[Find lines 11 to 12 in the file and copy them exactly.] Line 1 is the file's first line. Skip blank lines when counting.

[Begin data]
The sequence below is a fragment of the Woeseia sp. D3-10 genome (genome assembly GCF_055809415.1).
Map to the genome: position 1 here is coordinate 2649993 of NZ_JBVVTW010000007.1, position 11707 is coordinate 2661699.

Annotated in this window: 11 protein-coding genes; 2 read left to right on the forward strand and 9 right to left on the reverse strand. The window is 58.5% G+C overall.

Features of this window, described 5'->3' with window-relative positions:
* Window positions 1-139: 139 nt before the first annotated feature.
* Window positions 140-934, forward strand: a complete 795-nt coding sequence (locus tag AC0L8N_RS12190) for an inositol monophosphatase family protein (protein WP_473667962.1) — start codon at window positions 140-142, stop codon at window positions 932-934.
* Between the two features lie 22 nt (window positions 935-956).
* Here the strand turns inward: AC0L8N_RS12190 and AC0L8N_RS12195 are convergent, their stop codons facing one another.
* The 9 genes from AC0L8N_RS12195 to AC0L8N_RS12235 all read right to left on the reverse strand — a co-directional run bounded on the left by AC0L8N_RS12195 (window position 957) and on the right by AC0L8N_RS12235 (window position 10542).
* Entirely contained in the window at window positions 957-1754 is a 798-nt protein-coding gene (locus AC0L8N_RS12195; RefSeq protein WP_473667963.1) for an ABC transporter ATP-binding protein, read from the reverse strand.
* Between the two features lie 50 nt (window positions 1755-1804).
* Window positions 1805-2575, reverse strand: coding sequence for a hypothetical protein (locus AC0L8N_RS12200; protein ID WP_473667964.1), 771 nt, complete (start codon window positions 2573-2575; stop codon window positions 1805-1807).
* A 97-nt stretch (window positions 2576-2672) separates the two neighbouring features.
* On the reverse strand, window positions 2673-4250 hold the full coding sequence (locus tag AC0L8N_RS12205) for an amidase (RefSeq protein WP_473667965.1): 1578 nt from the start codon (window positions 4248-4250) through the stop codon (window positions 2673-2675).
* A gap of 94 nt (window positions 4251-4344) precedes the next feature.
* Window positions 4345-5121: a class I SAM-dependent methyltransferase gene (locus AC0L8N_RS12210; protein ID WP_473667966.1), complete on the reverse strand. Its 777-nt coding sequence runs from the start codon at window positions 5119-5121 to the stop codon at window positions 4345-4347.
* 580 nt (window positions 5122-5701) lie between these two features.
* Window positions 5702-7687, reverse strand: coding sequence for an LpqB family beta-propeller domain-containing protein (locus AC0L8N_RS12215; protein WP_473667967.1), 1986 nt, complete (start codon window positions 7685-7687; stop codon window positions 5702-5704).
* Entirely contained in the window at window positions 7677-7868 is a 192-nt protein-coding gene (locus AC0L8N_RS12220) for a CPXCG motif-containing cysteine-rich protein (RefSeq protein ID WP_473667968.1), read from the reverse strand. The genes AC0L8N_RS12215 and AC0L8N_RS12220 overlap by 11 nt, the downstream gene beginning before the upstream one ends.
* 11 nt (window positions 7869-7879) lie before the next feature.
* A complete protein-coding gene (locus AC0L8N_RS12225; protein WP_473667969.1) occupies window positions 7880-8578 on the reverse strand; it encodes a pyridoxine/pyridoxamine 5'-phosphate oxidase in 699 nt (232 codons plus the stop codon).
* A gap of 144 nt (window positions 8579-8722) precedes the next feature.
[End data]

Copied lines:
* Between the two features lie 50 nt (window positions 1755-1804).
* Window positions 1805-2575, reverse strand: coding sequence for a hypothetical protein (locus AC0L8N_RS12200; protein ID WP_473667964.1), 771 nt, complete (start codon window positions 2573-2575; stop codon window positions 1805-1807).